United Kingdom’s Prime Minister Theresa May plans to introduce huge regulations on the way the internet works, allowing the government the most sweeping surveillance powers in the western world. The creation of a national internet surveillance filter, sparks concerns of a British version of China’s notorious firewall.

The Conservatives’ manifesto published on Thursday reads, “Some people say that it is not for the government to regulate when it comes to technology and the internet. We disagree.” The new internet surveillance regulations will allow the Britain to become “the global leader in the regulation of the use of personal data and the internet,” the manifest to claims. The proposal suggested is labeled as being “anti-terror,” and requires the so-called internet and social media companies to monitor criminals and terrorists.

Internet Surveillance in the UK

In reality, the internet surveillance blueprint could be easily used to oppress any group who are critical of the government. Online criminal activities will be prosecuted with the same severity as those offline. Moreover, the phrasing in some of its most egregious clauses suggests the government intends to introduce huge restrictions on what people see, read and write online. The progressive manifesto doesn’t sit well with some techies and internet freedom advocates from around the Britain.


Britain wants to create a new internet that would be controlled and regulated by the government.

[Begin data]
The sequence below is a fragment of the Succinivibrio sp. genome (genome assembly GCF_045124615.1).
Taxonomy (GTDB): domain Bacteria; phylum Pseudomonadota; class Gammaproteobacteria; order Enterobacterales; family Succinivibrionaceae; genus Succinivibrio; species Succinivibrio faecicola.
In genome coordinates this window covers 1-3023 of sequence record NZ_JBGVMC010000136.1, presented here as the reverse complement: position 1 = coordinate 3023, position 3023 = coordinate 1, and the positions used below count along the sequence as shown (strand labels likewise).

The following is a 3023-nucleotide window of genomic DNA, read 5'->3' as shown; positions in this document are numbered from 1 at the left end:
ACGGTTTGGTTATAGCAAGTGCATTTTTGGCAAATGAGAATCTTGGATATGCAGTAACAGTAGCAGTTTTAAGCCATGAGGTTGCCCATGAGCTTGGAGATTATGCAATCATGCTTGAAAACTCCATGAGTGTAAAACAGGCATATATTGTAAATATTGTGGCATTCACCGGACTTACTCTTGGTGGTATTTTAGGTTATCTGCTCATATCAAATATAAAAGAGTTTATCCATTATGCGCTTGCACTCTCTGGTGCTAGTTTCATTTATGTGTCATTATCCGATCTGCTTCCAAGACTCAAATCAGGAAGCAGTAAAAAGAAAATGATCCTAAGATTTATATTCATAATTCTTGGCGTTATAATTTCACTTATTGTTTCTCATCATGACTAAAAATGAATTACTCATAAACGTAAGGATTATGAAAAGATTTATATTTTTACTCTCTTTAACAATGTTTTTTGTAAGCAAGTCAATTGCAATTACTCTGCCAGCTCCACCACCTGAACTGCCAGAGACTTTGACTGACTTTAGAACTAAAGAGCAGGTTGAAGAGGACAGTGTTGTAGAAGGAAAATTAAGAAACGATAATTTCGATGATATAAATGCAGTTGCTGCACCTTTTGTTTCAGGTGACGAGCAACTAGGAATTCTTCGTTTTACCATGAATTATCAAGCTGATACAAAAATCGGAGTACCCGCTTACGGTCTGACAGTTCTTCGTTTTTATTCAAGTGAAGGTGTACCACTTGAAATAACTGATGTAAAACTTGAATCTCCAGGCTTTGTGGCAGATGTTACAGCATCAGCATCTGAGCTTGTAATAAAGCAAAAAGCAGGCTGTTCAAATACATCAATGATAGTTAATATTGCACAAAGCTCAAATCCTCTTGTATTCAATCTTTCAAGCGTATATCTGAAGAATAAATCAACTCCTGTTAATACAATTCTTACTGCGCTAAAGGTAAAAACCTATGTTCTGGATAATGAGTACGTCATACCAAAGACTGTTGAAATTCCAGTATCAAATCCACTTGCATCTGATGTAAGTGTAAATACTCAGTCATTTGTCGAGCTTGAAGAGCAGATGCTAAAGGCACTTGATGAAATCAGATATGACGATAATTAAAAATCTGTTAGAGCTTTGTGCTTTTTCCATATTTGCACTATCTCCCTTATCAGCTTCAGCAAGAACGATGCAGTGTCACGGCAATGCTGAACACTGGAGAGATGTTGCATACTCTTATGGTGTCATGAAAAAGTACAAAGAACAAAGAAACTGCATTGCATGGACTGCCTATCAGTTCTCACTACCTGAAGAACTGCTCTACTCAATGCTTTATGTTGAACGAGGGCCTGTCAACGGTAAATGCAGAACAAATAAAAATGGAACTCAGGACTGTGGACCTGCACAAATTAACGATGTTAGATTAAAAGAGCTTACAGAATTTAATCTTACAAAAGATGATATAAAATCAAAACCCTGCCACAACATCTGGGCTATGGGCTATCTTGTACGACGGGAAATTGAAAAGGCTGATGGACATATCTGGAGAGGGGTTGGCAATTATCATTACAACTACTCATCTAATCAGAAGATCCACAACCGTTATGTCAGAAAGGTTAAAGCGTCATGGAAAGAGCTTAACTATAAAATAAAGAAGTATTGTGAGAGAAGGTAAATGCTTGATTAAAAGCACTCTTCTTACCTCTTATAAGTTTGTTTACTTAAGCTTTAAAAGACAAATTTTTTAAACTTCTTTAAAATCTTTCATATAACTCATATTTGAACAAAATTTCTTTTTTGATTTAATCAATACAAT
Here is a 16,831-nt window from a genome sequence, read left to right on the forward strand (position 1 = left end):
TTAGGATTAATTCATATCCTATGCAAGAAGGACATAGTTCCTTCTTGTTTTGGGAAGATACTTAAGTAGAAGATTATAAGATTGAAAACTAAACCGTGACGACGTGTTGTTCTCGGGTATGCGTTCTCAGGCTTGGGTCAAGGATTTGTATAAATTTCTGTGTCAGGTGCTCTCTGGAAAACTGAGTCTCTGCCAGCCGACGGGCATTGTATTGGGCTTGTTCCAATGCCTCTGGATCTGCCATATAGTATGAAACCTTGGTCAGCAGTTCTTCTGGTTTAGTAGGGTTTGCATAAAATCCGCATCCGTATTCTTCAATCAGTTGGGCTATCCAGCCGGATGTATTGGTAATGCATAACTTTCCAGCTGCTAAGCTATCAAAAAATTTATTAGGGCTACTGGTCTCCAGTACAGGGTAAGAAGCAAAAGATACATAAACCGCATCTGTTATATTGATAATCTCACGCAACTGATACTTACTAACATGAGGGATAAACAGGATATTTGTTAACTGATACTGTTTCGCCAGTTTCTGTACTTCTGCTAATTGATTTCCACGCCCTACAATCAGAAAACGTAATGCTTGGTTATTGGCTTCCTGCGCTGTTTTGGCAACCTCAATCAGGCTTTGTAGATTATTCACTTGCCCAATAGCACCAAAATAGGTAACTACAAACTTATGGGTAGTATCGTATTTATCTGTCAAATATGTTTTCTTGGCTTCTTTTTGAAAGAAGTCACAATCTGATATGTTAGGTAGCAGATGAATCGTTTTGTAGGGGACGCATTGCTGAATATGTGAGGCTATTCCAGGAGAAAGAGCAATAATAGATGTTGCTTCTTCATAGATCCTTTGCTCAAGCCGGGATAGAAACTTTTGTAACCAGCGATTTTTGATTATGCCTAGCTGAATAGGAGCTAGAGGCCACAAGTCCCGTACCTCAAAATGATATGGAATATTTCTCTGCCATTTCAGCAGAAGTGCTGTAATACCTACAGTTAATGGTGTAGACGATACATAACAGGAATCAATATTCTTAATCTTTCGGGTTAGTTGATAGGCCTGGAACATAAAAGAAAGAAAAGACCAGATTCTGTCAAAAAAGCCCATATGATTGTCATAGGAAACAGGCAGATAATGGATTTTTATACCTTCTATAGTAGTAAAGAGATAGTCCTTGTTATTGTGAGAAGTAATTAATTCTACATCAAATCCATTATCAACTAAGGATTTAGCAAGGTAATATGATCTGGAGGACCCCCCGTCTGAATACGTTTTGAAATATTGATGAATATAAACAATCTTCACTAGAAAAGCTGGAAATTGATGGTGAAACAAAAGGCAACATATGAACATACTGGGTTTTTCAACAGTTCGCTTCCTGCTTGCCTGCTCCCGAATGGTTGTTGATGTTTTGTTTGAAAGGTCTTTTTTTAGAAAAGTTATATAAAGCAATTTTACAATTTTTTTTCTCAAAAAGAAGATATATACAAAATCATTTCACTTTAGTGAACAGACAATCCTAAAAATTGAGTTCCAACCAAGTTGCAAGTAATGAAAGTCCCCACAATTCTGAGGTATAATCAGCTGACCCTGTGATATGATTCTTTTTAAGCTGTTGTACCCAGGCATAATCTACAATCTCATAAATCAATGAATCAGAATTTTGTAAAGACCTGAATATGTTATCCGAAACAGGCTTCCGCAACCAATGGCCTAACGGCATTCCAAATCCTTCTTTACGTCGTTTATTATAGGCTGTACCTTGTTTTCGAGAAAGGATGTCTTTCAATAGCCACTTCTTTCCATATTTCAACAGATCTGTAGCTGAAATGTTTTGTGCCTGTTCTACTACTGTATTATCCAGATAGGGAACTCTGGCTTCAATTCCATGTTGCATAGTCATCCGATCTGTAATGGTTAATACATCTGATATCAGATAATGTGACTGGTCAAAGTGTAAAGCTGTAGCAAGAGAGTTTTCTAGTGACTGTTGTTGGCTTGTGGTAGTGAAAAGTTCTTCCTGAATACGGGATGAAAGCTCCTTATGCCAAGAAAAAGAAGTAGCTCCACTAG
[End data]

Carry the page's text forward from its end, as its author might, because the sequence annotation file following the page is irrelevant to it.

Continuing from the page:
The new pledge comes months after May approved the Investigatory Powers Act, introducing the first ever most extreme cyber surveillance law ever passed by a democracy. The new legislation requires internet companies to keep diligent records of customers’ browsing histories and forces apps to give the government a backdoor to their encrypted messaging services. If companies resist, the manifesto promises to pose sanctions.

Whistleblower Edward Snowden tweeted: “The UK has just legalized the most extreme surveillance in the history of western democracy. It goes further than many autocracies.”

The government is particularly keen to crack down on pornography. Steps will be taken to prevent search engines from directing users to porn sites, as well as hateful speech material and ‘other sources of harm.’ The new rules would make it harder for people to access the online pornographic content, and any exceptions would have to be justified to the ministers. The government will employ tools to help safeguard its citizens, including ISPs and data acquisition firms to abdicate or delete information held about individuals when they turn 18.

The Final Nail in the Coffin

The UK government is particularly targeting Google and Facebook with a view to rein in on the growing influence, particularly as the two tech giants have historically resisted regulation. The basic idea is to give more power to the government when it comes to deciding what content is to be seen online. In the era of ‘fake news,’ the manifesto would regulate the type of news that is published online.

The UK government already controls the majority of the newspapers and news on TV. A handful of supposedly accurate newspapers is owned by a cabal of rich billionaires who choose the next government. Here’s a broadsheet of major newspapers in the Britain: The Telegraph (Barclay Brothers), The Times (Rupert Murdoch), The Guardian (Scott Trust), Financial Times (The Nikkei). Notably, in 2010 when Rupert Murdoch switched supported from Labor to Conservative, it was the latter who won its first election since 1997. For its citizens, the only place to get information which is not pro-government is online. If the government is allowed to censor the internet and control what websites its citizens can visit and what people are allowed to share online, it’s the final nail in the coffin for freedom of speech and press in the country.